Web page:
Dr. Alejandro Jadad
Chief Innovator and Founder, Centre for Global eHealth Innovation and Professor, Departments of Health Policy, Management and Evaluation, Public Health Sciences and Anesthesia, University of Toronto
Dr. Jadad’s mission is to help improve health and wellness for all, through information and communication technologies (ICTs).
His research and innovation work focuses on interactive tools to promote knowledge translation and mentorship of health professionals and the public (with emphasis on self-management of chronic conditions) as well as online resources to support social networks, and enabling the public (particularly young people) to shape the health system and society.
Born in Colombia, he obtained his medical degree in 1986, specialising in anesthesiology. In 1990 he joined the University of Oxford, becoming one of the first physicians in the world with a doctorate in health knowledge synthesis. He also led the development of the most widely used tool to assess the quality of clinical trials (‘the Jadad scale’). His work helped fuel the development of the Cochrane Collaboration.
In 2000, Alex joined the University of Toronto, where he led the creation of the Centre for Global eHealth Innovation. He is also spearheading the development of the Global eHealth and eWellness Network Initiative (GENI).
Dr. Jadad was the founding President of the Spanish eHealth Foundation enabling the creation of the Spanish eHealth Network and Revista eSalud - the leading journal and portal in the Hispanic world focused on eHealth. In 2005, he was invited by the World Health Organization to act as the representative for the American continent, sitting as a member of its Global Observatory for eHealth’s Strategic Advisory Group of Experts (SAGE).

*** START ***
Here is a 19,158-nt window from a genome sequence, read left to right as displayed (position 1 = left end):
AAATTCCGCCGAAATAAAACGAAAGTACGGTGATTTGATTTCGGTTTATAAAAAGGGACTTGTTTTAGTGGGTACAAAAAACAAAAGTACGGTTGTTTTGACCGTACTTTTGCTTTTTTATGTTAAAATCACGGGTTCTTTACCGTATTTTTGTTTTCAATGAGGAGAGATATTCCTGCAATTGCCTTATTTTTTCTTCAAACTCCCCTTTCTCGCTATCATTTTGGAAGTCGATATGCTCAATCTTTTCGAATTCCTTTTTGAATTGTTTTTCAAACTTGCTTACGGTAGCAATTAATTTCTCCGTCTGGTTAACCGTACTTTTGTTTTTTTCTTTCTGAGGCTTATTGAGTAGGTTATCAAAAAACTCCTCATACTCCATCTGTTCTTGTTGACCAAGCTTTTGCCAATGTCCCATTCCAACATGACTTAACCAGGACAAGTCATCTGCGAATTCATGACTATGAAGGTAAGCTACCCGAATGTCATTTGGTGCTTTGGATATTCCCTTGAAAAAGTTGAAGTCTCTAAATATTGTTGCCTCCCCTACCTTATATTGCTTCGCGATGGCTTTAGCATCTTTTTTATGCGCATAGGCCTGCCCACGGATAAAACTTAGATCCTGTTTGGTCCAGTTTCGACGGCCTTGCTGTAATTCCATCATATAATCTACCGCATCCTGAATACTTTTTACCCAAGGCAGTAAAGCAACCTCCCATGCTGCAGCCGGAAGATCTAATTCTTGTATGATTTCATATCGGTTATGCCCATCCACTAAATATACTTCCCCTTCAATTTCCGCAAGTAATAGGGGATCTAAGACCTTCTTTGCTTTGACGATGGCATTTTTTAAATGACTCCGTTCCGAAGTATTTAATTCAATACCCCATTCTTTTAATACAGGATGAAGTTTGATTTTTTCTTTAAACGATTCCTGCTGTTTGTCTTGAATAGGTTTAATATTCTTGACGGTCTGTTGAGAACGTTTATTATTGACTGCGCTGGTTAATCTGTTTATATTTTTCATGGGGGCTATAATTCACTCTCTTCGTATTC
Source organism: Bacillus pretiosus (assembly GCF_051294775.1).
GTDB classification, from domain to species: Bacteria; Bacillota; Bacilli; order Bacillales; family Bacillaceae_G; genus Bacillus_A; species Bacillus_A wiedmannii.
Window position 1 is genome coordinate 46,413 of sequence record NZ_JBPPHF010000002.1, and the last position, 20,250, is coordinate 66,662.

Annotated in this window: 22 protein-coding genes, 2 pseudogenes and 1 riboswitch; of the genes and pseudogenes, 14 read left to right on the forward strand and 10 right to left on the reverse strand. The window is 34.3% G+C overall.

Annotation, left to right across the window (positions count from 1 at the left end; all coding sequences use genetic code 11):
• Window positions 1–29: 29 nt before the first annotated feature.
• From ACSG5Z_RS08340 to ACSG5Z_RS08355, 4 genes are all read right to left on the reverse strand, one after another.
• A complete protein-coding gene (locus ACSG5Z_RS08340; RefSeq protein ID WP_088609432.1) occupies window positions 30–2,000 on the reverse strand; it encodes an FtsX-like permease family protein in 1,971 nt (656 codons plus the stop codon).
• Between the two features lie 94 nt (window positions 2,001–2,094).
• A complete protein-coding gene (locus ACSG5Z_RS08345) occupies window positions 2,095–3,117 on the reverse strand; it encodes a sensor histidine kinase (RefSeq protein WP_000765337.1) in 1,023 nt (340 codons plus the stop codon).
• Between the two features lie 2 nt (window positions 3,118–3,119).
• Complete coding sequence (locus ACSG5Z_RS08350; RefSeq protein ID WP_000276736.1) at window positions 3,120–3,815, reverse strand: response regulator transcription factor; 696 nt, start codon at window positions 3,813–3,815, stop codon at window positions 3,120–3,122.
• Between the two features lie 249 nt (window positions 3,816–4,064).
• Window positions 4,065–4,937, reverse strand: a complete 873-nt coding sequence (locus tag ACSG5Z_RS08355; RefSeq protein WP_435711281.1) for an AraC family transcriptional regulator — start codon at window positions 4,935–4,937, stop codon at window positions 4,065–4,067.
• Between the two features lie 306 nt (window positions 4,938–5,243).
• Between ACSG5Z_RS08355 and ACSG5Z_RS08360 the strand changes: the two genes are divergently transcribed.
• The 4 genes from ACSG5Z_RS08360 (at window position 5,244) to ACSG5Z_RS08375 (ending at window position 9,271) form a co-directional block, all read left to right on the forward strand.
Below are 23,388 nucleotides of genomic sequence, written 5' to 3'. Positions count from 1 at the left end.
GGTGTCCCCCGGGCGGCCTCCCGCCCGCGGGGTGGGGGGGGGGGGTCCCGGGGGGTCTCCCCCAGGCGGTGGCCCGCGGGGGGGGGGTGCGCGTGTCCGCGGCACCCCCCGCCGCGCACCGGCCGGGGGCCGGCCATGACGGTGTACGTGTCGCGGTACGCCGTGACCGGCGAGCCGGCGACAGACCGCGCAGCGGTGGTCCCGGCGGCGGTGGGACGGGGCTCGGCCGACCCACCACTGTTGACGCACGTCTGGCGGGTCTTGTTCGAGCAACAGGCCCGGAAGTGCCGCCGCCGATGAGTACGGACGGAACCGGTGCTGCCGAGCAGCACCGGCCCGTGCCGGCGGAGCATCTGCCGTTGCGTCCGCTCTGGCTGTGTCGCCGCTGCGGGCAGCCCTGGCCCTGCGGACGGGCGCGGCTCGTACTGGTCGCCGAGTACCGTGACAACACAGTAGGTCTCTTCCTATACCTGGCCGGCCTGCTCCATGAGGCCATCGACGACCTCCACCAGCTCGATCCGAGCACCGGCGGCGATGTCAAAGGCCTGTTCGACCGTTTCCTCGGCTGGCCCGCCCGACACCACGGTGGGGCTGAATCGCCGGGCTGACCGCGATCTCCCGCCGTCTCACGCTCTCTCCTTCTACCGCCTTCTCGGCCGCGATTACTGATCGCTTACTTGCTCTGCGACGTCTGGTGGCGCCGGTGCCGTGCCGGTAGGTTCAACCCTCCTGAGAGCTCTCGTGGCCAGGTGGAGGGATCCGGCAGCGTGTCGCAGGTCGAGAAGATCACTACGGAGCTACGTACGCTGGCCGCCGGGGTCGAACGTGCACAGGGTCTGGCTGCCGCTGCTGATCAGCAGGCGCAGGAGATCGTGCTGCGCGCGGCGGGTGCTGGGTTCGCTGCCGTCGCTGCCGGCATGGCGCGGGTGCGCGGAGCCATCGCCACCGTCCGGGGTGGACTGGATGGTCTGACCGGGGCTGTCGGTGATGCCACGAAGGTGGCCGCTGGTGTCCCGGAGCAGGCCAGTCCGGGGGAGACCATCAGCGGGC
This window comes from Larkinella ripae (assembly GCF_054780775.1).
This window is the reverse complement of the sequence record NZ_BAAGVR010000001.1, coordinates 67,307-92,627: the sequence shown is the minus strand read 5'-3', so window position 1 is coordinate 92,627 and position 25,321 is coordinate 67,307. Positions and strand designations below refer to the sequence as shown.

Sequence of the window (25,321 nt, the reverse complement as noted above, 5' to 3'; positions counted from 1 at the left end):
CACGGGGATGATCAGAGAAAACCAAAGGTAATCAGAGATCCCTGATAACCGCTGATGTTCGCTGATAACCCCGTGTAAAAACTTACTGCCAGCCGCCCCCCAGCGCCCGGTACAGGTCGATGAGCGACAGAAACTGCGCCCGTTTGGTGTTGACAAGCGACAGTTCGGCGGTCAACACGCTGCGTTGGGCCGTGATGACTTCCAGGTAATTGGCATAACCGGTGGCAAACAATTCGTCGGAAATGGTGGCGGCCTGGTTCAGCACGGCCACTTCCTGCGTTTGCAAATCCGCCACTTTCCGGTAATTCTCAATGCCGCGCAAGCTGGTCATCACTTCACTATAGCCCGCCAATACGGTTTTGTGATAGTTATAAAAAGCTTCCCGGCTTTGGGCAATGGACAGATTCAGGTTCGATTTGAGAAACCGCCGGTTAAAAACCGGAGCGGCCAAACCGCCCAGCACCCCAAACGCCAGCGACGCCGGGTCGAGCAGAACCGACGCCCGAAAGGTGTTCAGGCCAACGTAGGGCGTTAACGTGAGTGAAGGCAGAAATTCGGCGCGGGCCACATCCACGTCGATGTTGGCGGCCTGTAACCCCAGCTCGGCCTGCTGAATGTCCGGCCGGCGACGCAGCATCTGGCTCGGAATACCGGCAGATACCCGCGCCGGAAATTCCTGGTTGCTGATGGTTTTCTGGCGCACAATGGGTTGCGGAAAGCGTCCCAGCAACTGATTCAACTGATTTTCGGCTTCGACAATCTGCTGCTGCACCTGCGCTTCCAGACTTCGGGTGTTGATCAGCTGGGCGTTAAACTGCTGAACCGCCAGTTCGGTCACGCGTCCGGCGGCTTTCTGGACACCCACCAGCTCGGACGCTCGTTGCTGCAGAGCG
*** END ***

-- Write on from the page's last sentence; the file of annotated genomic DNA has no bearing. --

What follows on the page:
Dr. Jadad has received numerous awards: In 2001 and 2002, Time Magazine featured him as one of the new Canadians who will shape the country in the 21st century, and as one of the leading medical researchers in the country. In 2004 he won the Canadian Latin Achievement Award and in 2005 he was selected by the Top 40 Under 40 alumni as one of “The Best of the Best” for achievements in Health and Science.
In 2007, he was invited by the British Medical Journal to author the article on the impact of computers on human health, which was published in a commemorative issue that featured the top 15 medical breakthroughs since 1840, when the journal was published for the first time.
In 2008, he published his first non-medical book (fifth in total), entitled Unlearning*, a guided tour through the evolution of the human mind, which ends with a view of the greatest challenges humans face at the dawn of the 21st century, and his own obituary.